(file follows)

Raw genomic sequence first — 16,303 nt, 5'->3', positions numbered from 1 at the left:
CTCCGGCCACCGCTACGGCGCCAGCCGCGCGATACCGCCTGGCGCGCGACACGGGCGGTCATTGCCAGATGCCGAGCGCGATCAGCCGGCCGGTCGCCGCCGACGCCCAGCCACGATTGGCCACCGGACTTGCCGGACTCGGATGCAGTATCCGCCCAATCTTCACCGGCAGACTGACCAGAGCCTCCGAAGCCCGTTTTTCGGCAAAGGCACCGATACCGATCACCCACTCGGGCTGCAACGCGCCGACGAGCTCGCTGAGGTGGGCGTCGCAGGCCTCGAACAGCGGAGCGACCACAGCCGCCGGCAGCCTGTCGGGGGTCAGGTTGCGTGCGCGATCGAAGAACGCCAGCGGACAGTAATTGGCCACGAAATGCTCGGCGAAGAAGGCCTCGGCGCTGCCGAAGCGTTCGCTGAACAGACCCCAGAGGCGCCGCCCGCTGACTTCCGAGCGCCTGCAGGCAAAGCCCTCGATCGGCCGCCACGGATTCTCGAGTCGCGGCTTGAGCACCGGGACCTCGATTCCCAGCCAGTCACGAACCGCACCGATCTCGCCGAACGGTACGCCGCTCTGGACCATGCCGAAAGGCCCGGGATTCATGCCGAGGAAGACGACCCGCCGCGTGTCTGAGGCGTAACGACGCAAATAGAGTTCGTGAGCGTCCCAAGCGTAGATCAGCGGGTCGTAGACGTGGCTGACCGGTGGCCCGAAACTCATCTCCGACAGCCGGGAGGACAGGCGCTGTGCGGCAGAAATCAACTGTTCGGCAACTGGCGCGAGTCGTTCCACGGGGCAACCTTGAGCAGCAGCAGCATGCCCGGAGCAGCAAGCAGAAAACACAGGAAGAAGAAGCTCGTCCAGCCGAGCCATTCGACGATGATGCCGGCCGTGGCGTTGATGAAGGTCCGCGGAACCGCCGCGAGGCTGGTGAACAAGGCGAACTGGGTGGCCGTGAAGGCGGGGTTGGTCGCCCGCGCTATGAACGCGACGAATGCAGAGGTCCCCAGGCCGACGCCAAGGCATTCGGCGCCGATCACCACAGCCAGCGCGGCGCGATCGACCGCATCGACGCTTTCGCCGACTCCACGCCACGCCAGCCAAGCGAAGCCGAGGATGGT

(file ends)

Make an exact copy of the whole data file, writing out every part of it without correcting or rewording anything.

Raw genomic sequence first — 16,303 nt, 5'->3', positions numbered from 1 at the left:
CTCCGGCCACCGCTACGGCGCCAGCCGCGCGATACCGCCTGGCGCGCGACACGGGCGGTCATTGCCAGATGCCGAGCGCGATCAGCCGGCCGGTCGCCGCCGACGCCCAGCCACGATTGGCCACCGGACTTGCCGGACTCGGATGCAGTATCCGCCCAATCTTCACCGGCAGACTGACCAGAGCCTCCGAAGCCCGTTTTTCGGCAAAGGCACCGATACCGATCACCCACTCGGGCTGCAACGCGCCGACGAGCTCGCTGAGGTGGGCGTCGCAGGCCTCGAACAGCGGAGCGACCACAGCCGCCGGCAGCCTGTCGGGGGTCAGGTTGCGTGCGCGATCGAAGAACGCCAGCGGACAGTAATTGGCCACGAAATGCTCGGCGAAGAAGGCCTCGGCGCTGCCGAAGCGTTCGCTGAACAGACCCCAGAGGCGCCGCCCGCTGACTTCCGAGCGCCTGCAGGCAAAGCCCTCGATCGGCCGCCACGGATTCTCGAGTCGCGGCTTGAGCACCGGGACCTCGATTCCCAGCCAGTCACGAACCGCACCGATCTCGCCGAACGGTACGCCGCTCTGGACCATGCCGAAAGGCCCGGGATTCATGCCGAGGAAGACGACCCGCCGCGTGTCTGAGGCGTAACGACGCAAATAGAGTTCGTGAGCGTCCCAAGCGTAGATCAGCGGGTCGTAGACGTGGCTGACCGGTGGCCCGAAACTCATCTCCGACAGCCGGGAGGACAGGCGCTGTGCGGCAGAAATCAACTGTTCGGCAACTGGCGCGAGTCGTTCCACGGGGCAACCTTGAGCAGCAGCAGCATGCCCGGAGCAGCAAGCAGAAAACACAGGAAGAAGAAGCTCGTCCAGCCGAGCCATTCGACGATGATGCCGGCCGTGGCGTTGATGAAGGTCCGCGGAACCGCCGCGAGGCTGGTGAACAAGGCGAACTGGGTGGCCGTGAAGGCGGGGTTGGTCGCCCGCGCTATGAACGCGACGAATGCAGAGGTCCCCAGGCCGACGCCAAGGCATTCGGCGCCGATCACCACAGCCAGCGCGGCGCGATCGACCGCATCGACGCTTTCGCCGACTCCACGCCACGCCAGCCAAGCGAAGCCGAGGATGGT